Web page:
In an ironic twist of fate, a Bulawayo man, who sustained horrific burns while allegedly attempting to steal a Zesa high voltage transformer at Mpilo Central Hospital, could not be fully attended to for three days as the hospital had no electricity following theft of cables by unknown suspects.
Ishmael Mpofu (25) sustained burns while allegedly attempting to steal a 1 000-volt transformer at Mpilo Central Hospital on Saturday and was immediately admitted to the same institution. The hospital then experienced a power outage between Monday night and Wednesday evening after a suspected syndicate stole electric cables.
Doctors said due to the serious nature of Mpofu’s burns, there was a danger of his internal organs collapsing.
They described as “touch and go” the days during the blackout as most of the equipment needed to save Mpofu’s life was powered by the same electricity he tried to deprive the hospital of.
Following the restoration of power yesterday, all hands are on deck at the hospital to assist him. Mpilo Central Hospital acting chief executive Professor Solwayo Ngwenya said although the situation was sad, the patient got first-hand experience of challenges associated with theft of electricity infrastructure at hospitals.
He said they incurred a bill of about US$2 400 after running the biggest referral hospital in the southern region on diesel generators.
“We need the money to buy drugs and other hospital consumables but these are the things that end up contributing to patients being told to buy this and that, because these are unforeseeable and unnecessary costs,” he said.
“We found it very ironic that someone who was stealing electricity cables at our hospital was hospitalised under our care. We also suffered cable theft three days ago and he had to endure the difficulties that we had when we were relying mainly on generators.”
He said it was worrying that thieves are so hardhearted as to cut power that is supposed to help save lives.
“They are so daring that they are cutting off power to a strategic lifesaving institution like Mpilo Central Hospital. We wish the suspect a speedy recovery and we hope that other people are deterred from stealing electricity infrastructure. Electricity is a vital life serving utility and at the same time it can kill,” he said.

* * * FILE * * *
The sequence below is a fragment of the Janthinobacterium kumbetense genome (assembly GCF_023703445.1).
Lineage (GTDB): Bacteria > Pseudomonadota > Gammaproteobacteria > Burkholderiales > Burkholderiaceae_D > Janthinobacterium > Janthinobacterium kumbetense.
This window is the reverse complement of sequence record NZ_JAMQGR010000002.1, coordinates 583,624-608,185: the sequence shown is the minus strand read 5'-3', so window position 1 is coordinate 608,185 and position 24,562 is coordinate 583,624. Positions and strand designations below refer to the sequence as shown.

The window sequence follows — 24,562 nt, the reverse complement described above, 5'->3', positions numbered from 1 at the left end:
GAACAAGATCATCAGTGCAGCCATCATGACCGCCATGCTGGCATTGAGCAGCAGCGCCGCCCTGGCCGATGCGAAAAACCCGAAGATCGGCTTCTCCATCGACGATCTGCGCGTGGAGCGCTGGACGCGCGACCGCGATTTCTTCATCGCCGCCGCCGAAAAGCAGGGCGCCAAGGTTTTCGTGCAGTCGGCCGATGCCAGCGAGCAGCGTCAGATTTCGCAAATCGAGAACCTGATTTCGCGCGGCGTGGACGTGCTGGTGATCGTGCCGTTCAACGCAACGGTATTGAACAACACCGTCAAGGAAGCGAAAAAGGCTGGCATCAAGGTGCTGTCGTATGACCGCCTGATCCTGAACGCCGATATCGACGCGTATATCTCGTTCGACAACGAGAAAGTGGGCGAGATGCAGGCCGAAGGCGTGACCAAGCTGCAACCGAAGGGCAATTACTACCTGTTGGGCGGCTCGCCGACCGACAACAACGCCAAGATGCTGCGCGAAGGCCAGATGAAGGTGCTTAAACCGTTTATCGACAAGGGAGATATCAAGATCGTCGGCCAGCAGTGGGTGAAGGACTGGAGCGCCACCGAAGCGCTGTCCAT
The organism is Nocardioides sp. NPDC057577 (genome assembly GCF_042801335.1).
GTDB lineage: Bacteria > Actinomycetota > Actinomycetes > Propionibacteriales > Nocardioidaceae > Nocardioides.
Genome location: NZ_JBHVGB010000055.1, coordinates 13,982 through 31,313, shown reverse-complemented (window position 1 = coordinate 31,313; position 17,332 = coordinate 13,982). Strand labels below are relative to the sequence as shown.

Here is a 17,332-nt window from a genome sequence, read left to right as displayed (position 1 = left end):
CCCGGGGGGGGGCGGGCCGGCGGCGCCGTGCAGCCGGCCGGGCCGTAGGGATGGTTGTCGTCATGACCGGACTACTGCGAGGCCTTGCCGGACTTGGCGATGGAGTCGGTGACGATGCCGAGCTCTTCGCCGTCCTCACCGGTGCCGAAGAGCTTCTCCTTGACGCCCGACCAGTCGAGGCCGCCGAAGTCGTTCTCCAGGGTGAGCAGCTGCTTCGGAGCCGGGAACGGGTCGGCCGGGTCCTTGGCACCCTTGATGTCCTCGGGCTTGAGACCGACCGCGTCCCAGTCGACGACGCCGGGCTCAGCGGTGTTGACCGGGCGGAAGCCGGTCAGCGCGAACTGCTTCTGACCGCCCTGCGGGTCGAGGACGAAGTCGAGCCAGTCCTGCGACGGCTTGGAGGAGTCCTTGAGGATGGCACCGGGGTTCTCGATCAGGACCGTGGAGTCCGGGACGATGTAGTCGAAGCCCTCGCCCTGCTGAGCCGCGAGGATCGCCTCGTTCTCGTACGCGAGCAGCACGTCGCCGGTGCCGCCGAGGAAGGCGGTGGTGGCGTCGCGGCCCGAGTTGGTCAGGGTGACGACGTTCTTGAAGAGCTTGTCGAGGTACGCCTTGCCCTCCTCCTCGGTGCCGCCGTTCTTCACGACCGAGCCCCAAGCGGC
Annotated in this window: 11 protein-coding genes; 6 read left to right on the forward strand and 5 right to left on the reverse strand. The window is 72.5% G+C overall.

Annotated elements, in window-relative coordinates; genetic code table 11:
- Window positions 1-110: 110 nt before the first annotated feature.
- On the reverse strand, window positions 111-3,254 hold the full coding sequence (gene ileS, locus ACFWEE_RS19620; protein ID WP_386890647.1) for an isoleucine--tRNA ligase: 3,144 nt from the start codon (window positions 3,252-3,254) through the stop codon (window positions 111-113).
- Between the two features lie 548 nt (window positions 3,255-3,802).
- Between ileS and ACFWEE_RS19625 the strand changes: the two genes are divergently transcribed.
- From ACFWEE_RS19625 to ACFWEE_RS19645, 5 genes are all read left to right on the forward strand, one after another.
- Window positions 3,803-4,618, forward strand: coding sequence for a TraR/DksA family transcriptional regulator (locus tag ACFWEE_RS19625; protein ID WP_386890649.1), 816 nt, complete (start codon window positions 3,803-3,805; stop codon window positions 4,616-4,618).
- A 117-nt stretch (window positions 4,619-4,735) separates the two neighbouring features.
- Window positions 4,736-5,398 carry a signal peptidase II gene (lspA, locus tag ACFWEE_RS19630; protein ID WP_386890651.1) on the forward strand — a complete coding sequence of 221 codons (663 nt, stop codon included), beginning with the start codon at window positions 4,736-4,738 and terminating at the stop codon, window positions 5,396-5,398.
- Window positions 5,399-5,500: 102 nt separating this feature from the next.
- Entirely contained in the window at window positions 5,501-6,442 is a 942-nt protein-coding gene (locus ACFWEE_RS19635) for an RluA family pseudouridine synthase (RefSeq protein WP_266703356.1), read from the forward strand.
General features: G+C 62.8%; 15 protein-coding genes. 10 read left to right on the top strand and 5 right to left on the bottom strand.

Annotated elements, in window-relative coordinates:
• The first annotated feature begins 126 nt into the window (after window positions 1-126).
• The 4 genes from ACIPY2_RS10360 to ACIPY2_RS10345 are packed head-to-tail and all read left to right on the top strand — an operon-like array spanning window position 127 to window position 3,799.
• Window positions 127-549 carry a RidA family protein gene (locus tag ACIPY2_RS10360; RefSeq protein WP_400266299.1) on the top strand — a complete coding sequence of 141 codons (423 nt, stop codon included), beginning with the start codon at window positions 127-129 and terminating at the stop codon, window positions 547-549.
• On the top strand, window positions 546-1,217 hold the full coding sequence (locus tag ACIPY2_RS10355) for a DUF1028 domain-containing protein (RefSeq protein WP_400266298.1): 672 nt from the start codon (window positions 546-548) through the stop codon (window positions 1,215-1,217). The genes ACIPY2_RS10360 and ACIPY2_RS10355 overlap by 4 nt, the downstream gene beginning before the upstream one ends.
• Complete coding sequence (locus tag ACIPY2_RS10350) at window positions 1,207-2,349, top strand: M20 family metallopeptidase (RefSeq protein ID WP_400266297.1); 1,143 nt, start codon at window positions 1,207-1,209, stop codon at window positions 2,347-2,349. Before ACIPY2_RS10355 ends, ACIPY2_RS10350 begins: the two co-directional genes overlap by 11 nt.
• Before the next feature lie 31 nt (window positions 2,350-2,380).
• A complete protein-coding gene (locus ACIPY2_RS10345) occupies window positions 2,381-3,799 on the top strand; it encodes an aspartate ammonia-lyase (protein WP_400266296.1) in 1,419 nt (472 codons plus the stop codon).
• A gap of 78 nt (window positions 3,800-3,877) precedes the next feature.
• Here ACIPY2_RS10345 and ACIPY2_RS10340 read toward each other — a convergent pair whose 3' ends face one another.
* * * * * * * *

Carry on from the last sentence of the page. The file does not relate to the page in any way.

Prof Ngwenya said Mpofu’s condition was critical but it had stabilised. “Doctors are treating him, because he sustained very serious burns and he is very lucky to be alive. From the type of burns he suffered and the voltage that hit him, he is very lucky to be alive,” said Prof Ngwenya.
Chronicle yesterday missed out on speaking to the suspect who is now under Zimbabwe Prisons and Correctional Services (ZPCS) guard at Mpilo Central Hospital.
The suspect, although struggling to speak, was willing to tell his story about how he got roped into the electricity infrastructure vandalism syndicate but prison authorities refused to let him do so.
The theft and vandalism of electricity infrastructure is a major concern for the country with Government saying it is tantamount to sabotaging the economy. Last month, Cabinet approved a 30-year mandatory jail sentence for those who steal or vandalise power infrastructure.
Information, Publicity and Broadcasting Services Minister Monica Mutsvangwa, said Government is set to amend a law governing handling of copper in the country.
“Cabinet considered and approved the Copper Control Amendment Bill, which was presented by the Minister of Justice, Legal and Parliamentary Affairs (Ziyambi Ziyambi), as Chairman of Cabinet Committee on Legislation. Cabinet was informed that the Bill seeks to provide for the offence of vandalism of utilities through the theft of copper which is then sold on the black market,” said Minister Mutsvangwa.
“In order to curb theft of copper, the police will require anyone found in possession of copper to provide the names and addresses of both the seller and the purchaser, description and quantity of the copper and the reasons for disposal. Convicted copper thieves will now be liable to imprisonment for a period of not less than 30 years without the option of a fine. In addition, any vehicle or device used to illegally transport copper will now be forfeited to the State,” she said.
The rampant theft of cables has also seen Zesa replacing some copper cables with aluminium. Chronicle